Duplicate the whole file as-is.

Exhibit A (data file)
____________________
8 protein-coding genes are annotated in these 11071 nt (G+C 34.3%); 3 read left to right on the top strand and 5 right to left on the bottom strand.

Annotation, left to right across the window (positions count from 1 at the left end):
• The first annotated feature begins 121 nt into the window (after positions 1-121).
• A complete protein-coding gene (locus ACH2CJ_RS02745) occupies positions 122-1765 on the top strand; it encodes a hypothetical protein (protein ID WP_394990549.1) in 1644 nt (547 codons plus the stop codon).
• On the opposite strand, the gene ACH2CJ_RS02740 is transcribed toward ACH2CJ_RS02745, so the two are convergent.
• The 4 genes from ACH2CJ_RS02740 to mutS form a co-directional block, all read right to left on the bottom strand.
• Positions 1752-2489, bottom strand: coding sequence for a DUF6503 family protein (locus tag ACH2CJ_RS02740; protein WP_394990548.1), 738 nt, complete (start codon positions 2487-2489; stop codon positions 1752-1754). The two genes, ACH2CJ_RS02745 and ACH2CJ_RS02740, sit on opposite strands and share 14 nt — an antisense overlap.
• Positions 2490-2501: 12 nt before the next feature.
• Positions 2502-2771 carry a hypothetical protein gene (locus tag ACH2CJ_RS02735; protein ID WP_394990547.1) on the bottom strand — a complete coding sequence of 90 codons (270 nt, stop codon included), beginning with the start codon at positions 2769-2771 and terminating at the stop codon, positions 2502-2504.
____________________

8 protein-coding genes are annotated in these 11071 nt (G+C 34.3%); 3 read left to right on the top strand and 5 right to left on the bottom strand.

Annotation, left to right across the window (positions count from 1 at the left end):
• The first annotated feature begins 121 nt into the window (after positions 1-121).
• A complete protein-coding gene (locus ACH2CJ_RS02745) occupies positions 122-1765 on the top strand; it encodes a hypothetical protein (protein ID WP_394990549.1) in 1644 nt (547 codons plus the stop codon).
• On the opposite strand, the gene ACH2CJ_RS02740 is transcribed toward ACH2CJ_RS02745, so the two are convergent.
• The 4 genes from ACH2CJ_RS02740 to mutS form a co-directional block, all read right to left on the bottom strand.
• Positions 1752-2489, bottom strand: coding sequence for a DUF6503 family protein (locus tag ACH2CJ_RS02740; protein WP_394990548.1), 738 nt, complete (start codon positions 2487-2489; stop codon positions 1752-1754). The two genes, ACH2CJ_RS02745 and ACH2CJ_RS02740, sit on opposite strands and share 14 nt — an antisense overlap.
• Positions 2490-2501: 12 nt before the next feature.
• Positions 2502-2771 carry a hypothetical protein gene (locus tag ACH2CJ_RS02735; protein ID WP_394990547.1) on the bottom strand — a complete coding sequence of 90 codons (270 nt, stop codon included), beginning with the start codon at positions 2769-2771 and terminating at the stop codon, positions 2502-2504.